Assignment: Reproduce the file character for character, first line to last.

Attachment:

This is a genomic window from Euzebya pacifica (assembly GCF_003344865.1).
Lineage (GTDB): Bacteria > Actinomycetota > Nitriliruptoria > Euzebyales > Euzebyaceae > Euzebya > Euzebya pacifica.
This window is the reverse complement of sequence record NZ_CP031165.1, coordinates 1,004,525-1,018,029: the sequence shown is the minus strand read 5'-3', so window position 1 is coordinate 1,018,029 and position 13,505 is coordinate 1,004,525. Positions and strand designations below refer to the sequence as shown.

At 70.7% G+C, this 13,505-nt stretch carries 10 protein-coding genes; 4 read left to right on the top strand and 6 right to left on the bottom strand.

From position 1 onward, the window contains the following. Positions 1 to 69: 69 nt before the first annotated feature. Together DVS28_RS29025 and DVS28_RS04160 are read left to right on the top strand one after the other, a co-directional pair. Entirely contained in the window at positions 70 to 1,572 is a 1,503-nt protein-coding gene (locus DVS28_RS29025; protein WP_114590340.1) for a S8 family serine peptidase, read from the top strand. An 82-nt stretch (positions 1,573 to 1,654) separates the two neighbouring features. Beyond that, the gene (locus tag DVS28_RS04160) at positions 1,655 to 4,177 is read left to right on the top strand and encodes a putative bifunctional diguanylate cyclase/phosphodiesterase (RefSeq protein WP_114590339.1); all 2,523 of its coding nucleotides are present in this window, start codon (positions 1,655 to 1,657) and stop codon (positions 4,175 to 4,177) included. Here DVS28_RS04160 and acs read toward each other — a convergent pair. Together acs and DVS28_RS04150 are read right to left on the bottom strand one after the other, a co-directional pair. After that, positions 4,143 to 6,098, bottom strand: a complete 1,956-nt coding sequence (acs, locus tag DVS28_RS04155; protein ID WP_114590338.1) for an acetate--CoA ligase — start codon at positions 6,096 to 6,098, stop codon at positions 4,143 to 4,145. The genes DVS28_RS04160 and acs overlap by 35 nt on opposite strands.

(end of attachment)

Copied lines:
This is a genomic window from Euzebya pacifica (assembly GCF_003344865.1).
Lineage (GTDB): Bacteria > Actinomycetota > Nitriliruptoria > Euzebyales > Euzebyaceae > Euzebya > Euzebya pacifica.
This window is the reverse complement of sequence record NZ_CP031165.1, coordinates 1,004,525-1,018,029: the sequence shown is the minus strand read 5'-3', so window position 1 is coordinate 1,018,029 and position 13,505 is coordinate 1,004,525. Positions and strand designations below refer to the sequence as shown.

At 70.7% G+C, this 13,505-nt stretch carries 10 protein-coding genes; 4 read left to right on the top strand and 6 right to left on the bottom strand.

From position 1 onward, the window contains the following. Positions 1 to 69: 69 nt before the first annotated feature. Together DVS28_RS29025 and DVS28_RS04160 are read left to right on the top strand one after the other, a co-directional pair. Entirely contained in the window at positions 70 to 1,572 is a 1,503-nt protein-coding gene (locus DVS28_RS29025; protein WP_114590340.1) for a S8 family serine peptidase, read from the top strand. An 82-nt stretch (positions 1,573 to 1,654) separates the two neighbouring features. Beyond that, the gene (locus tag DVS28_RS04160) at positions 1,655 to 4,177 is read left to right on the top strand and encodes a putative bifunctional diguanylate cyclase/phosphodiesterase (RefSeq protein WP_114590339.1); all 2,523 of its coding nucleotides are present in this window, start codon (positions 1,655 to 1,657) and stop codon (positions 4,175 to 4,177) included. Here DVS28_RS04160 and acs read toward each other — a convergent pair. Together acs and DVS28_RS04150 are read right to left on the bottom strand one after the other, a co-directional pair. After that, positions 4,143 to 6,098, bottom strand: a complete 1,956-nt coding sequence (acs, locus tag DVS28_RS04155; protein ID WP_114590338.1) for an acetate--CoA ligase — start codon at positions 6,096 to 6,098, stop codon at positions 4,143 to 4,145. The genes DVS28_RS04160 and acs overlap by 35 nt on opposite strands.